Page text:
Update 6:10 p.m.: Late Friday afternoon the Ministry for Children and Family Development told Starbright Children’s Development Centre it’s extending the centre’s contract for two years. We’ll have more details when they become available.
Amy Johnston said she was devastated when she learned through the media that the Starbright Children’s Development Centre in Kelowna, B.C., was losing its government contract and would be forced to close.
“We were just at home and I was reading the news and it said Starbright losing its funding and I started crying,” said Johnston.
Johnston and husband, Brandon, have a four-year-old son named Lincoln, who has been accessing services at the 57-year-old early intervention facility for two years, shortly after being diagnosed with autism.
“Lincoln is nonverbal. He also has challenges I would say with social connections,” Johnston said.
But now children like Lincoln will have to transition to a hub model as the province moves to centralize support services for children with special needs.
The government is creating what is calls ‘pilot family connections centres’ (FCC) for children aged 0 to 18 in four B.C. communities including Kelowna.
“To me that is just mind blowing. Why would you not work with the support and the service providers who are already doing this, who are already in relationships with people that have relationships with kids like Lincoln,” Johnston said.
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“One of the main parts of his diagnosis is that he doesn’t deal well with change.”
Johnston started a ‘Support Starbright’ Facebook page that has now grown to more than 650 members.
An online petition was also started and has garnered more than 2,500 signatures in just a few short days.
“It just has picked up speed…it’s just caught wind because it is such a compelling story,” Johnston told Global News.
“Everyone should be watching what’s happening in Kelowna. Everyone should be watching the panic and the tears, the emotion happening here because my understanding is it’s coming for everyone.”
Johnston has also organized a support rally slated for this Saturday.
“To show that we cannot be ignored,” she said.
It’s been two weeks since Starbright invited the premier to tour the facility to show first hand what the community will lose as a result of the government’s decision, but so far there’s been no response from David Eby or his office.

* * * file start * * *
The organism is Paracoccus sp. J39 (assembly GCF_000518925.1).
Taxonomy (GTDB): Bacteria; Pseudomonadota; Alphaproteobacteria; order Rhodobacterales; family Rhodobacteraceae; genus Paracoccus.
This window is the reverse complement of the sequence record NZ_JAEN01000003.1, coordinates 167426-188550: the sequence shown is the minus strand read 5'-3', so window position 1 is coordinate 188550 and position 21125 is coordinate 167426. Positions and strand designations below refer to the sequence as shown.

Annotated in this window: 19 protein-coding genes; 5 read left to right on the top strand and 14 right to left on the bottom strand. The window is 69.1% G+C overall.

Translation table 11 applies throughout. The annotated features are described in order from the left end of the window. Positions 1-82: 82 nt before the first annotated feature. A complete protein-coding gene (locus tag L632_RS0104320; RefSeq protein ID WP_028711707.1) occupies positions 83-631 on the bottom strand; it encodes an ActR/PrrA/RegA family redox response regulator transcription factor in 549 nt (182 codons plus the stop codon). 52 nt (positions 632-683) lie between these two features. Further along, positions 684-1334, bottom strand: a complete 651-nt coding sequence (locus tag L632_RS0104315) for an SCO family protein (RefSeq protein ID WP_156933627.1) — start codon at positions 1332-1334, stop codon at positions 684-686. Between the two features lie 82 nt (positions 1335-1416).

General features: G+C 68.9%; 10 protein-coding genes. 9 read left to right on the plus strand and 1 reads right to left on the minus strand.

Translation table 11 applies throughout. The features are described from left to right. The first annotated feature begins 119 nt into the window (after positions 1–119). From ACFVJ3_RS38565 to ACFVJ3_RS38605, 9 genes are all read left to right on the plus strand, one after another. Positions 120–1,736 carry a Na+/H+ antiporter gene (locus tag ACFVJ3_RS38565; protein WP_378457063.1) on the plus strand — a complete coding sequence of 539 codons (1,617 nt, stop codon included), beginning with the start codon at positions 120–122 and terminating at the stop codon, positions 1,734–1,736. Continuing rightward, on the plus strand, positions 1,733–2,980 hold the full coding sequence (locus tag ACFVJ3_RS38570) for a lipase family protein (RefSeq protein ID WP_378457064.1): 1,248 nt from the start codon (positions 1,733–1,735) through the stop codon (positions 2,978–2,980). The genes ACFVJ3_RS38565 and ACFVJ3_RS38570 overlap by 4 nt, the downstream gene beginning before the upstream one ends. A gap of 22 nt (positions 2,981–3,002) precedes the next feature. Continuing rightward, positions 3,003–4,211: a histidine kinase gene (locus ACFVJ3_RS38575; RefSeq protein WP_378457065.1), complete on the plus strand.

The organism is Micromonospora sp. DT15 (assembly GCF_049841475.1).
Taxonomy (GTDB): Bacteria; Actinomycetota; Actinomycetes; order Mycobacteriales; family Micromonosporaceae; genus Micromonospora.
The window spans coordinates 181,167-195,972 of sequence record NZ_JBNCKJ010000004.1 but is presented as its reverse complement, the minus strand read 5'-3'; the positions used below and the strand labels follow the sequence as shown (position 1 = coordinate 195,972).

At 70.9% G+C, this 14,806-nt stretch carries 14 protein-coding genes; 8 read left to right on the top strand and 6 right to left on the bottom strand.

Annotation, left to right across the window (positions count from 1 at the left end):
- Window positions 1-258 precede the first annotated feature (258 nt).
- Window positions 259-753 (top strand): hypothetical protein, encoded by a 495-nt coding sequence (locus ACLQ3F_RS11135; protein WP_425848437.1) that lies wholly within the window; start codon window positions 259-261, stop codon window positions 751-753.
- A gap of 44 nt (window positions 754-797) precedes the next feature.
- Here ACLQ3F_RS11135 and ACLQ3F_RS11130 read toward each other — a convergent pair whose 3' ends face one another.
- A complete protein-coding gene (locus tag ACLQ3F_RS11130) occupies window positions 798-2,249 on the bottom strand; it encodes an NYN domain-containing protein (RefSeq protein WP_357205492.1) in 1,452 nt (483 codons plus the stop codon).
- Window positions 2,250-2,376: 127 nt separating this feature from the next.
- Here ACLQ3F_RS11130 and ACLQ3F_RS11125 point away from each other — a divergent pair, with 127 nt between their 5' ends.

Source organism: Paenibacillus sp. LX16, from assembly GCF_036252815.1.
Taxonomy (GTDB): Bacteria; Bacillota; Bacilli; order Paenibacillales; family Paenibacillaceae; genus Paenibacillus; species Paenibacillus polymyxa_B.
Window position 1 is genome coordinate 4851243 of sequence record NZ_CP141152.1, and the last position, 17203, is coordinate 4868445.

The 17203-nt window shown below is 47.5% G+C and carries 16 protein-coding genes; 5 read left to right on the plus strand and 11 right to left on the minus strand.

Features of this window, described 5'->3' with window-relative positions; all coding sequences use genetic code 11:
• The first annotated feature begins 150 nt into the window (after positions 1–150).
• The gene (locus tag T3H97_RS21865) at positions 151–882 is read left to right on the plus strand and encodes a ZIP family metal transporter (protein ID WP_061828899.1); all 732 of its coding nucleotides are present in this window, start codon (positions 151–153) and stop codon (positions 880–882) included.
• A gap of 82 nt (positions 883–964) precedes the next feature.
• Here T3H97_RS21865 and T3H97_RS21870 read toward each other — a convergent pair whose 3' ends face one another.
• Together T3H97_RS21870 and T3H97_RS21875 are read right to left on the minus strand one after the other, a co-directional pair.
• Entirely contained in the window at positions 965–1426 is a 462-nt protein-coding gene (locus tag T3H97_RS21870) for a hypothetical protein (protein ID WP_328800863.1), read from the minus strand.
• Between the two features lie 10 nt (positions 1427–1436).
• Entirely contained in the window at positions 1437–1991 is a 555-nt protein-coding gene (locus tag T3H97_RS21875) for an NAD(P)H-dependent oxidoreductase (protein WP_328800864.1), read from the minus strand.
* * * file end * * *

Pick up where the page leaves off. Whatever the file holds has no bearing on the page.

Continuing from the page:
“It’s disappointing,” Starbright’s executive director Rhonda Nelson said. “I would love for him to come and see what it is we do and meet our families and meet our staff.”
Nelson said the non-profit organization is working round the clock to save the facility before it’s too late and has put forth a proposal to the Ministry of Children and Family Development.
“We put forward a workable solution to them to have Starbright remain working with the little ones under six, while the pilot will continue with the children that have already made the transition to the school district,” Nelson said. “However, we have had no firm written commitment at all from the ministry.”
The contract at Starbright was originally slated to end on March 31 but the government has since decided to provide transitional funding to give families more time to move over to the FCC, which is being created at the Capri Centre mall and will be operated by ARC Programs.
ARC is a private company that will contract out services to other private companies and non-profit organizations.
Saturday’s rally will start at 10:30 a.m. in Starbright’s parking lot at the corner of Bernard Avenue and Elm Street.
Johnston said the rally is only the first of many more to come.
“We are not going to sit down and let this happen,” Johnston said. “We are going to rally and we will rally again, we will rally again and we will rally again and we will write petitions and we will travel to the province. We will do what we need to do to be heard because these are our kids.”
Johnston is pleading with the premier to re-consider and has a message for B.C.’s leader and father of two.
“Just imagine that you had a child who had higher needs, who was getting services and love and attention and that your life was functioning because of the structure and support that has been put in place,” she said.
“And that a government could come and just in one fell swoop literally wipe out every support.”
Starbright serves approximately 1,000 children every year from birth until school-entry age.